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Effect of low-dose alendronate treatment on bone mineral density and bone turnover markers in Chinese postmenopausal women with osteopenia and osteoporosis

Li, Mei MD1; Zhang, Zhen-lin MD2; Liao, Er-yuan MD3; Chen, De-cai MD4; Liu, Jian MD5; Tao, Tian-zun MD6; Wu, Wen MD7; Xia, Wei-bo MD1; Lu, Yu-juan MS2; Sheng, Zhi-feng MD3; Lu, Chun-yan MD4; Meng, Guo-ling MD5; Xu, Liang MD6; Zhang, Wei-jie MS7; Hu, Ying-ying MD1; Xu, Ling MD8

doi: 10.1097/gme.0b013e31825fe2e8
Original Articles

Objective: The aim of this study was to evaluate the effect of low-dose alendronate (ALN) treatment on bone mineral density (BMD) and bone turnover markers in Chinese postmenopausal women with osteopenia and osteoporosis.

Methods: This study was a large-sample, randomized, open-label, prospective, multicenter, clinical trial with a 12-month follow-up. A total of 639 postmenopausal women (aged 62.2 ± 7.0 y) with osteopenia or osteoporosis were randomized into two groups: low-dose ALN (70 mg every two weeks) and standard-dose ALN (70 mg weekly). All patients were also supplemented with calcium (600 mg) and vitamin D3 (125 IU) daily. BMD (measured by dual-energy x-ray absorptiometry; Hologic and Lunar) and levels of serum bone turnover markers (bone resorption marker, carboxy-telopeptide of type I collagen; bone formation marker, alkaline phosphatase) were assessed at baseline and at 3, 6, and 12 months of treatment. BMD and bone turnover markers were compared between the baseline and the end of treatment, and the changes in BMD and bone turnover markers were also compared between the low-dose ALN group and the standard-dose ALN group.

Results: No significant differences in age, years since menopause, body mass index, BMD, 25-hydroxy vitamin D level, and serum biochemical markers were found at baseline between the two dose groups. A total of 558 (87.3%) and 540 (84.5%) women completed the treatment at the 6th and 12th months, respectively. After the 12-month treatment, lumbar spine and hip BMD increased and serum bone turnover markers decreased significantly in both of the treatment groups (P < 0.01), and no differences in percentage changes in BMD at the lumbar spine, femoral neck, and hip were found between the low-dose group (5.60%, 3.87%, and 3.28%, respectively) and the standard-dose group (5.07%, 2.93%, and 3.80%, respectively; P > 0.05). However, levels of serum alkaline phosphatase and carboxy-telopeptide of type I collagen in the standard-dose group decreased moderately compared with those in the low-dose group (P < 0.05 and P < 0.01). The women tolerated the two doses of ALN quite well. Adverse effects were similar in the two groups.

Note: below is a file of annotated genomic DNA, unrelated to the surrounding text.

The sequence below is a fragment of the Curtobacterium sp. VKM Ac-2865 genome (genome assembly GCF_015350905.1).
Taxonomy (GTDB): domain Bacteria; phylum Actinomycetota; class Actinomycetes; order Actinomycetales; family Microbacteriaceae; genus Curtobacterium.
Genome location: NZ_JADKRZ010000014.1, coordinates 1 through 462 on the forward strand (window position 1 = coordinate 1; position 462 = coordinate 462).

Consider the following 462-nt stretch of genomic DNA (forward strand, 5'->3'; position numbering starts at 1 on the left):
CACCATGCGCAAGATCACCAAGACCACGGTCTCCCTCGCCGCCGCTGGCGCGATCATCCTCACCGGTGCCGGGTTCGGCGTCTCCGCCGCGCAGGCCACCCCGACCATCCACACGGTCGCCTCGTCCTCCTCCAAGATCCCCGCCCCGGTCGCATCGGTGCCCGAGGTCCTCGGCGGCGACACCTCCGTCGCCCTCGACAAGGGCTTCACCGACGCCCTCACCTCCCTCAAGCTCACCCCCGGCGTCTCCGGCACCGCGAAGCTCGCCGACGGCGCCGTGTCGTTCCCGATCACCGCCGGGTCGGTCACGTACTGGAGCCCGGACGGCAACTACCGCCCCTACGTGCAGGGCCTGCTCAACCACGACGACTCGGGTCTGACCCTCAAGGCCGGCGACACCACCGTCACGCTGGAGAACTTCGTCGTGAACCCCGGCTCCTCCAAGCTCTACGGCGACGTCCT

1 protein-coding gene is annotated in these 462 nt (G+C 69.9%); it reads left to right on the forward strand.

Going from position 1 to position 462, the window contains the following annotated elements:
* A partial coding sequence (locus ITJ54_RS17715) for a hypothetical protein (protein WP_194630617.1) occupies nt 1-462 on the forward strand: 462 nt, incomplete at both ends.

Conclusions: Treatment with low-dose ALN (70 mg every two weeks) in women with postmenopausal osteopenia or osteoporosis effectively increases lumbar spine and hip BMD, similar to treatment with standard-dose ALN. Low-dose ALN may be a cost-effective and safe protocol for treating osteopenia or osteoporosis in Chinese women.

Treatment with low-dose alendronate may be a cost-effective protocol for Chinese women with osteopenia and osteoporosis, because it effectively increased the lumbar and hip BMD similar to treatment with standard-dose alendronate during a 12-month observation.

From the 1Key Laboratory of Endocrinology, Department of Endocrinology, Ministry of Health, Peking Union Medical College Hospital, Chinese Academy of Medical Science, Beijing, China; 2Metabolic Bone Disease and Genetics Research Unit, Department of Osteoporosis and Bone Diseases, Shanghai Sixth People’s Hospital affiliated with Shanghai Jiao Tong University, Shanghai, China; 3Institute of Endocrinology and Metabolism, Second Xiangya Hospital of Central South University, Changsha, Hunan, China; 4Department of Endocrinology, Osteoporosis Education Center, West China Hospital, Sichuan University, Chengdu, China; 5Department of Orthopedics, Xijing Hospital, The Fourth Liberation Army University, Xian, Shanxi, China; 6Department of Orthopedics, Harbin Medical University affiliated with Second Hospital, Harbin, Heilongjiang, China; 7Department of Endocrinology, Guangdong General Hospital, Guangdong, Guangzhou Province, China; and 8Department of Obstetrics and Gynecology, Peking Union Medical College Hospital, Beijing, China.

Received December 28, 2011; revised and accepted April 12, 2012.

Funding/support: This study was supported by the China National 11th Five-Year Plan (scientific and technological issues grant 2006BAI02B03) and the National Natural Science Foundation of China (grant 81100623).

Financial disclosure/conflicts of interest: Shijiazhuang Ouyi Pharmaceutical Co. Ltd. supplied the alendronate used in this study.

Address correspondence to: Ling Xu, MD, Department of Obstetrics and Gynecology, Peking Union Medical College Hospital, Beijing 100730, China. E-mail: xuling@pumch.cn

© 2013 by The North American Menopause Society.